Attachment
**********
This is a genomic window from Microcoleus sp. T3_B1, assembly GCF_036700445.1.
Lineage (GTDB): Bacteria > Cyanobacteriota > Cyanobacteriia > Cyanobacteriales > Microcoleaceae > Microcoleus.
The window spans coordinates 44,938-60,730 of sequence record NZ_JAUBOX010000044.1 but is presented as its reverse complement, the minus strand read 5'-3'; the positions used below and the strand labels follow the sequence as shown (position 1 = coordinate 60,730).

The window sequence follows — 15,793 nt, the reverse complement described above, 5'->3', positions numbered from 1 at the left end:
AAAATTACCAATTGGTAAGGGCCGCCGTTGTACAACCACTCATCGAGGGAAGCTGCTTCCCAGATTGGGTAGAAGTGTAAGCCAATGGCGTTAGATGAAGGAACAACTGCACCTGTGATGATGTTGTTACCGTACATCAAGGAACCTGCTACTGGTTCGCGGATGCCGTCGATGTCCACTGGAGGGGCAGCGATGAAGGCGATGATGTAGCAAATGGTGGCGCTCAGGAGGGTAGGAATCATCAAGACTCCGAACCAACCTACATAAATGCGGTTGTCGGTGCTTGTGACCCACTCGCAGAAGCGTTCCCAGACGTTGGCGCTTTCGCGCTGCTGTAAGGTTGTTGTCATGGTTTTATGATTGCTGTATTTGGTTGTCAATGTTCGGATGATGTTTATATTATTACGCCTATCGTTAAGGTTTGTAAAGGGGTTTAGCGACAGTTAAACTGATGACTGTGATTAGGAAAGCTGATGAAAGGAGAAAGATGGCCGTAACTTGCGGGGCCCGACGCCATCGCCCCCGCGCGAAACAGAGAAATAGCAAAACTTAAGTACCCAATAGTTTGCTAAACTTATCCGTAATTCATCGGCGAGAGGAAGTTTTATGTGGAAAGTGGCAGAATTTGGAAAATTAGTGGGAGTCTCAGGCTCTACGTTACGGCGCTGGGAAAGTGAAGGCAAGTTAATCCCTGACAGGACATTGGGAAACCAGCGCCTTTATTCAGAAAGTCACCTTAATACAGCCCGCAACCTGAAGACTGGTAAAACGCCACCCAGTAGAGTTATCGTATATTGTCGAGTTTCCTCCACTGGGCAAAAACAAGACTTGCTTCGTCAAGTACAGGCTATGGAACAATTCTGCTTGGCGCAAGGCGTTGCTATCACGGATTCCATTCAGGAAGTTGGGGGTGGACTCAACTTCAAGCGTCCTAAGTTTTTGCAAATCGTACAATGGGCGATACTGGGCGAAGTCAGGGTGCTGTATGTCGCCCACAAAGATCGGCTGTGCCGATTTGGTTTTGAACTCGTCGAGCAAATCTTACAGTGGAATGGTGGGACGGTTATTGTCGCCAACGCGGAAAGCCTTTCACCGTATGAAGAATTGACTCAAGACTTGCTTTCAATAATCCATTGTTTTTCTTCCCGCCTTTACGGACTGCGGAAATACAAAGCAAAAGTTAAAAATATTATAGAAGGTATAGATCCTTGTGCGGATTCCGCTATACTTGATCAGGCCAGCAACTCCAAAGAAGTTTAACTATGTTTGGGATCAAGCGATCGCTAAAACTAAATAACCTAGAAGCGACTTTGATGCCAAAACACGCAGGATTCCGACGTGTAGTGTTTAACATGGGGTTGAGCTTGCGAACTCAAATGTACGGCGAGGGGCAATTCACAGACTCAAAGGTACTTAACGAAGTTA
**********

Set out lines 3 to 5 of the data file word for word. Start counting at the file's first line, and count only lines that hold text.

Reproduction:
The window spans coordinates 44,938-60,730 of sequence record NZ_JAUBOX010000044.1 but is presented as its reverse complement, the minus strand read 5'-3'; the positions used below and the strand labels follow the sequence as shown (position 1 = coordinate 60,730).

The window sequence follows — 15,793 nt, the reverse complement described above, 5'->3', positions numbered from 1 at the left end:
AAAATTACCAATTGGTAAGGGCCGCCGTTGTACAACCACTCATCGAGGGAAGCTGCTTCCCAGATTGGGTAGAAGTGTAAGCCAATGGCGTTAGATGAAGGAACAACTGCACCTGTGATGATGTTGTTACCGTACATCAAGGAACCTGCTACTGGTTCGCGGATGCCGTCGATGTCCACTGGAGGGGCAGCGATGAAGGCGATGATGTAGCAAATGGTGGCGCTCAGGAGGGTAGGAATCATCAAGACTCCGAACCAACCTACATAAATGCGGTTGTCGGTGCTTGTGACCCACTCGCAGAAGCGTTCCCAGACGTTGGCGCTTTCGCGCTGCTGTAAGGTTGTTGTCATGGTTTTATGATTGCTGTATTTGGTTGTCAATGTTCGGATGATGTTTATATTATTACGCCTATCGTTAAGGTTTGTAAAGGGGTTTAGCGACAGTTAAACTGATGACTGTGATTAGGAAAGCTGATGAAAGGAGAAAGATGGCCGTAACTTGCGGGGCCCGACGCCATCGCCCCCGCGCGAAACAGAGAAATAGCAAAACTTAAGTACCCAATAGTTTGCTAAACTTATCCGTAATTCATCGGCGAGAGGAAGTTTTATGTGGAAAGTGGCAGAATTTGGAAAATTAGTGGGAGTCTCAGGCTCTACGTTACGGCGCTGGGAAAGTGAAGGCAAGTTAATCCCTGACAGGACATTGGGAAACCAGCGCCTTTATTCAGAAAGTCACCTTAATACAGCCCGCAACCTGAAGACTGGTAAAACGCCACCCAGTAGAGTTATCGTATATTGTCGAGTTTCCTCCACTGGGCAAAAACAAGACTTGCTTCGTCAAGTACAGGCTATGGAACAATTCTGCTTGGCGCAAGGCGTTGCTATCACGGATTCCATTCAGGAAGTTGGGGGTGGACTCAACTTCAAGCGTCCTAAGTTTTTGCAAATCGTACAATGGGCGATACTGGGCGAAGTCAGGGTGCTGTATGTCGCCCACAAAGATCGGCTGTGCCGATTTGGTTTTGAACTCGTCGAGCAAATCTTACAGTGGAATGGTGGGACGGTTATTGTCGCCAACGCGGAAAGCCTTTCACCGTATGAAGAATTGACTCAAGACTTGCTTTCAATAATCCATTGTTTTTCTTCCCGCCTTTACGGACTGCGGAAATACAAAGCAAAAGTTAAAAATATTATAGAAGGTATAGATCCTTGTGCGGATTCCGCTATACTTGATCAGGCCAGCAACTCCAAAGAAGTTTAACTATGTTTGGGATCAAGCGATCGCTAAAACTAAATAACCTAGAAGCGACTTTGATGCCAAAACACGCAGGATTCCGACGTGTAGTGTTTAACATGGGGTTGAGCTTGCGAACTCAAATGTACGGCGAGGGGCAATTCACAGACTCAAAGGTACTTAACGAAGTTA